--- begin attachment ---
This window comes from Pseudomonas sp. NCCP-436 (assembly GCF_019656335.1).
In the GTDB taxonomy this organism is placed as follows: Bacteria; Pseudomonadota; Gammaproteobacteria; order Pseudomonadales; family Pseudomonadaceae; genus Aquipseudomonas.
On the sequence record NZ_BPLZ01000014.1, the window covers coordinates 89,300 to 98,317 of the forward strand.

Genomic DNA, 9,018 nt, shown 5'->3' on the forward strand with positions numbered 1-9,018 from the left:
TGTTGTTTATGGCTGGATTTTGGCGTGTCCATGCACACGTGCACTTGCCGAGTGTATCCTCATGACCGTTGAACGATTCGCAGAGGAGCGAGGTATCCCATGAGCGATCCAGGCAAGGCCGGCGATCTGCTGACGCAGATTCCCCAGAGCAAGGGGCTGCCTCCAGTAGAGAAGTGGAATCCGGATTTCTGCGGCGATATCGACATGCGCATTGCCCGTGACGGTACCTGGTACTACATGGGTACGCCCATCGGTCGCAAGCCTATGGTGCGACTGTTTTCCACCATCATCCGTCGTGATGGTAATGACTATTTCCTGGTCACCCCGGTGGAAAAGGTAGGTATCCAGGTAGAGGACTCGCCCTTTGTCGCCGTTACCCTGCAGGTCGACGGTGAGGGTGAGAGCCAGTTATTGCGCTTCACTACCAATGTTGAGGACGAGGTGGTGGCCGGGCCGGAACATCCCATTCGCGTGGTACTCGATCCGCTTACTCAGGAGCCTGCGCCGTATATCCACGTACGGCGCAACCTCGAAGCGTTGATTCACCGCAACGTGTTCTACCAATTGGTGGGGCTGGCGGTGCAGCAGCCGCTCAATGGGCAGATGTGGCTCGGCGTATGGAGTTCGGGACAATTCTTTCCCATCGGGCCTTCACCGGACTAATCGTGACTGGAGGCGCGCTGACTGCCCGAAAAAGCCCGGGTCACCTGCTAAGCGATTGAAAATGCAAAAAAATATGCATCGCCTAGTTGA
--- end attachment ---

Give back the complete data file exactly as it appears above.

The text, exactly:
This window comes from Pseudomonas sp. NCCP-436 (assembly GCF_019656335.1).
In the GTDB taxonomy this organism is placed as follows: Bacteria; Pseudomonadota; Gammaproteobacteria; order Pseudomonadales; family Pseudomonadaceae; genus Aquipseudomonas.
On the sequence record NZ_BPLZ01000014.1, the window covers coordinates 89,300 to 98,317 of the forward strand.

Genomic DNA, 9,018 nt, shown 5'->3' on the forward strand with positions numbered 1-9,018 from the left:
TGTTGTTTATGGCTGGATTTTGGCGTGTCCATGCACACGTGCACTTGCCGAGTGTATCCTCATGACCGTTGAACGATTCGCAGAGGAGCGAGGTATCCCATGAGCGATCCAGGCAAGGCCGGCGATCTGCTGACGCAGATTCCCCAGAGCAAGGGGCTGCCTCCAGTAGAGAAGTGGAATCCGGATTTCTGCGGCGATATCGACATGCGCATTGCCCGTGACGGTACCTGGTACTACATGGGTACGCCCATCGGTCGCAAGCCTATGGTGCGACTGTTTTCCACCATCATCCGTCGTGATGGTAATGACTATTTCCTGGTCACCCCGGTGGAAAAGGTAGGTATCCAGGTAGAGGACTCGCCCTTTGTCGCCGTTACCCTGCAGGTCGACGGTGAGGGTGAGAGCCAGTTATTGCGCTTCACTACCAATGTTGAGGACGAGGTGGTGGCCGGGCCGGAACATCCCATTCGCGTGGTACTCGATCCGCTTACTCAGGAGCCTGCGCCGTATATCCACGTACGGCGCAACCTCGAAGCGTTGATTCACCGCAACGTGTTCTACCAATTGGTGGGGCTGGCGGTGCAGCAGCCGCTCAATGGGCAGATGTGGCTCGGCGTATGGAGTTCGGGACAATTCTTTCCCATCGGGCCTTCACCGGACTAATCGTGACTGGAGGCGCGCTGACTGCCCGAAAAAGCCCGGGTCACCTGCTAAGCGATTGAAAATGCAAAAAAATATGCATCGCCTAGTTGA